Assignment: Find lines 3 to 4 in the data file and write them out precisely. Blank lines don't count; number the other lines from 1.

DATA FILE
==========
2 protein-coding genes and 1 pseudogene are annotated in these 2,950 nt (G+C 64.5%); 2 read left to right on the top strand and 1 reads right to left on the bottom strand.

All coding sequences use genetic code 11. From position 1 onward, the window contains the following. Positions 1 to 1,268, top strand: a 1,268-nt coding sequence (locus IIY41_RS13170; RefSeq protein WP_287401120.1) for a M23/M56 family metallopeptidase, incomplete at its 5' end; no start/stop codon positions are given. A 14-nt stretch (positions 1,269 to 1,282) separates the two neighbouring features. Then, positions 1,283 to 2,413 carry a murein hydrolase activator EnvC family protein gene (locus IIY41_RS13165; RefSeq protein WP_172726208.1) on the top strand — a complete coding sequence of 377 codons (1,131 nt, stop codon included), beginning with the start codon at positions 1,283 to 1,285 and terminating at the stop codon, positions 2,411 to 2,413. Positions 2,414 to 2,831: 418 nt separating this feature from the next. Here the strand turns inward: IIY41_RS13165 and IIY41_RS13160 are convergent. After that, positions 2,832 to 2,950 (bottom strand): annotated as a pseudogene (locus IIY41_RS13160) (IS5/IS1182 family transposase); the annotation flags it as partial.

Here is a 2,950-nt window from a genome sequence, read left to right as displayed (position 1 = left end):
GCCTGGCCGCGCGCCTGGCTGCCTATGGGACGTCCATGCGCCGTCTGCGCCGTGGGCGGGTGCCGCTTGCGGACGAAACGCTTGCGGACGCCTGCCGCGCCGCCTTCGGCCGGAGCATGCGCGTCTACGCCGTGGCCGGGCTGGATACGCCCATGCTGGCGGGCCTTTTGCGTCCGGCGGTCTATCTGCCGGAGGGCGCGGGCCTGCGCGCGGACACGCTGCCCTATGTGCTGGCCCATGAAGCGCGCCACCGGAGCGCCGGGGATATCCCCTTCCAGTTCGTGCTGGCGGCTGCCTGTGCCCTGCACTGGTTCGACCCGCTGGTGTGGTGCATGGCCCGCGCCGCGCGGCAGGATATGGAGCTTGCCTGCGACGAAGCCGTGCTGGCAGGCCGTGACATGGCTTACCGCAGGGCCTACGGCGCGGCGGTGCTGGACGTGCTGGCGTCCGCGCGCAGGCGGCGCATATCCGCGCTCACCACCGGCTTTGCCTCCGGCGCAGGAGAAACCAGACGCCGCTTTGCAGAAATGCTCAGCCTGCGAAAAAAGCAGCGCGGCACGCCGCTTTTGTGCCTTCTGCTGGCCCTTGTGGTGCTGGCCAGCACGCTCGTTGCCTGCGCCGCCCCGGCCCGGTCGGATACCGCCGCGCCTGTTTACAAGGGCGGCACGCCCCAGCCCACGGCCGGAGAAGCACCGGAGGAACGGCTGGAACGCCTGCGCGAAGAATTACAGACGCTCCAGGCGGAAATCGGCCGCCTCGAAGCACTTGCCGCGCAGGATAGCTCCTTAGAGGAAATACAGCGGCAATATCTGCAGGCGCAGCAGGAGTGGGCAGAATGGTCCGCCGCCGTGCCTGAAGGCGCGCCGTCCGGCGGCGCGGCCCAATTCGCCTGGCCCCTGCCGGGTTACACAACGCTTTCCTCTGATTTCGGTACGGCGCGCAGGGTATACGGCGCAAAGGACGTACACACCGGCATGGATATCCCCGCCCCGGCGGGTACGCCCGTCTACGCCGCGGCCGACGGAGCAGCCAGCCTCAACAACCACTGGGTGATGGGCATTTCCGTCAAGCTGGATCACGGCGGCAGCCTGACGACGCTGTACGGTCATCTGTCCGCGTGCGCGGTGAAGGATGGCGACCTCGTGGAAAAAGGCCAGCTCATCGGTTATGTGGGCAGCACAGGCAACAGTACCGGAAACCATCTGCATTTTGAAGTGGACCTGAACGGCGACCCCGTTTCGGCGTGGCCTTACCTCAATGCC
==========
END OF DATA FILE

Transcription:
Here is a 2,950-nt window from a genome sequence, read left to right as displayed (position 1 = left end):
GCCTGGCCGCGCGCCTGGCTGCCTATGGGACGTCCATGCGCCGTCTGCGCCGTGGGCGGGTGCCGCTTGCGGACGAAACGCTTGCGGACGCCTGCCGCGCCGCCTTCGGCCGGAGCATGCGCGTCTACGCCGTGGCCGGGCTGGATACGCCCATGCTGGCGGGCCTTTTGCGTCCGGCGGTCTATCTGCCGGAGGGCGCGGGCCTGCGCGCGGACACGCTGCCCTATGTGCTGGCCCATGAAGCGCGCCACCGGAGCGCCGGGGATATCCCCTTCCAGTTCGTGCTGGCGGCTGCCTGTGCCCTGCACTGGTTCGACCCGCTGGTGTGGTGCATGGCCCGCGCCGCGCGGCAGGATATGGAGCTTGCCTGCGACGAAGCCGTGCTGGCAGGCCGTGACATGGCTTACCGCAGGGCCTACGGCGCGGCGGTGCTGGACGTGCTGGCGTCCGCGCGCAGGCGGCGCATATCCGCGCTCACCACCGGCTTTGCCTCCGGCGCAGGAGAAACCAGACGCCGCTTTGCAGAAATGCTCAGCCTGCGAAAAAAGCAGCGCGGCACGCCGCTTTTGTGCCTTCTGCTGGCCCTTGTGGTGCTGGCCAGCACGCTCGTTGCCTGCGCCGCCCCGGCCCGGTCGGATACCGCCGCGCCTGTTTACAAGGGCGGCACGCCCCAGCCCACGGCCGGAGAAGCACCGGAGGAACGGCTGGAACGCCTGCGCGAAGAATTACAGACGCTCCAGGCGGAAATCGGCCGCCTCGAAGCACTTGCCGCGCAGGATAGCTCCTTAGAGGAAATACAGCGGCAATATCTGCAGGCGCAGCAGGAGTGGGCAGAATGGTCCGCCGCCGTGCCTGAAGGCGCGCCGTCCGGCGGCGCGGCCCAATTCGCCTGGCCCCTGCCGGGTTACACAACGCTTTCCTCTGATTTCGGTACGGCGCGCAGGGTATACGGCGCAAAGGACGTACACACCGGCATGGATATCCCCGCCCCGGCGGGTACGCCCGTCTACGCCGCGGCCGACGGAGCAGCCAGCCTCAACAACCACTGGGTGATGGGCATTTCCGTCAAGCTGGATCACGGCGGCAGCCTGACGACGCTGTACGGTCATCTGTCCGCGTGCGCGGTGAAGGATGGCGACCTCGTGGAAAAAGGCCAGCTCATCGGTTATGTGGGCAGCACAGGCAACAGTACCGGAAACCATCTGCATTTTGAAGTGGACCTGAACGGCGACCCCGTTTCGGCGTGGCCTTACCTCAATGCC